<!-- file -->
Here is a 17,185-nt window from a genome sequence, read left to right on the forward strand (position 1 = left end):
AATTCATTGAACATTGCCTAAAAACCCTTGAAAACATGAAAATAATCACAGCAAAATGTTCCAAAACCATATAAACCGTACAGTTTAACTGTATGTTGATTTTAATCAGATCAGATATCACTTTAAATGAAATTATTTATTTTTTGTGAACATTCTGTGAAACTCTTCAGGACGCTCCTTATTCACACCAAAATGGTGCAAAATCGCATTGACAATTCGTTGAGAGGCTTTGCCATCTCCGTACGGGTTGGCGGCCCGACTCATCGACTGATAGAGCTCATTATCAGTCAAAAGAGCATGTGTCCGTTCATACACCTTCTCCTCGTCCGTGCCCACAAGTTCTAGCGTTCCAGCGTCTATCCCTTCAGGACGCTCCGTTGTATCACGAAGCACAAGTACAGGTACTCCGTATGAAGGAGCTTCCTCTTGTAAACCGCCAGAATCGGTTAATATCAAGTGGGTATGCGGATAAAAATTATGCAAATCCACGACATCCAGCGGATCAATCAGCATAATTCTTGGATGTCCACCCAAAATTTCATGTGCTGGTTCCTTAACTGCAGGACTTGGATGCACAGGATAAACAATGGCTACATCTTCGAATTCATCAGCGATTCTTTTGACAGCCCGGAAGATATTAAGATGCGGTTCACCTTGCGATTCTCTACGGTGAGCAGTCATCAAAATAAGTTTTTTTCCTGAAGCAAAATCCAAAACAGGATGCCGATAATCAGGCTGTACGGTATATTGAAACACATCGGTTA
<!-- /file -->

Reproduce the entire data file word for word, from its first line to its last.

Here is a 17,185-nt window from a genome sequence, read left to right on the forward strand (position 1 = left end):
AATTCATTGAACATTGCCTAAAAACCCTTGAAAACATGAAAATAATCACAGCAAAATGTTCCAAAACCATATAAACCGTACAGTTTAACTGTATGTTGATTTTAATCAGATCAGATATCACTTTAAATGAAATTATTTATTTTTTGTGAACATTCTGTGAAACTCTTCAGGACGCTCCTTATTCACACCAAAATGGTGCAAAATCGCATTGACAATTCGTTGAGAGGCTTTGCCATCTCCGTACGGGTTGGCGGCCCGACTCATCGACTGATAGAGCTCATTATCAGTCAAAAGAGCATGTGTCCGTTCATACACCTTCTCCTCGTCCGTGCCCACAAGTTCTAGCGTTCCAGCGTCTATCCCTTCAGGACGCTCCGTTGTATCACGAAGCACAAGTACAGGTACTCCGTATGAAGGAGCTTCCTCTTGTAAACCGCCAGAATCGGTTAATATCAAGTGGGTATGCGGATAAAAATTATGCAAATCCACGACATCCAGCGGATCAATCAGCATAATTCTTGGATGTCCACCCAAAATTTCATGTGCTGGTTCCTTAACTGCAGGACTTGGATGCACAGGATAAACAATGGCTACATCTTCGAATTCATCAGCGATTCTTTTGACAGCCCGGAAGATATTAAGATGCGGTTCACCTTGCGATTCTCTACGGTGAGCAGTCATCAAAATAAGTTTTTTTCCTGAAGCAAAATCCAAAACAGGATGCCGATAATCAGGCTGTACGGTATATTGAAACACATCGGTTA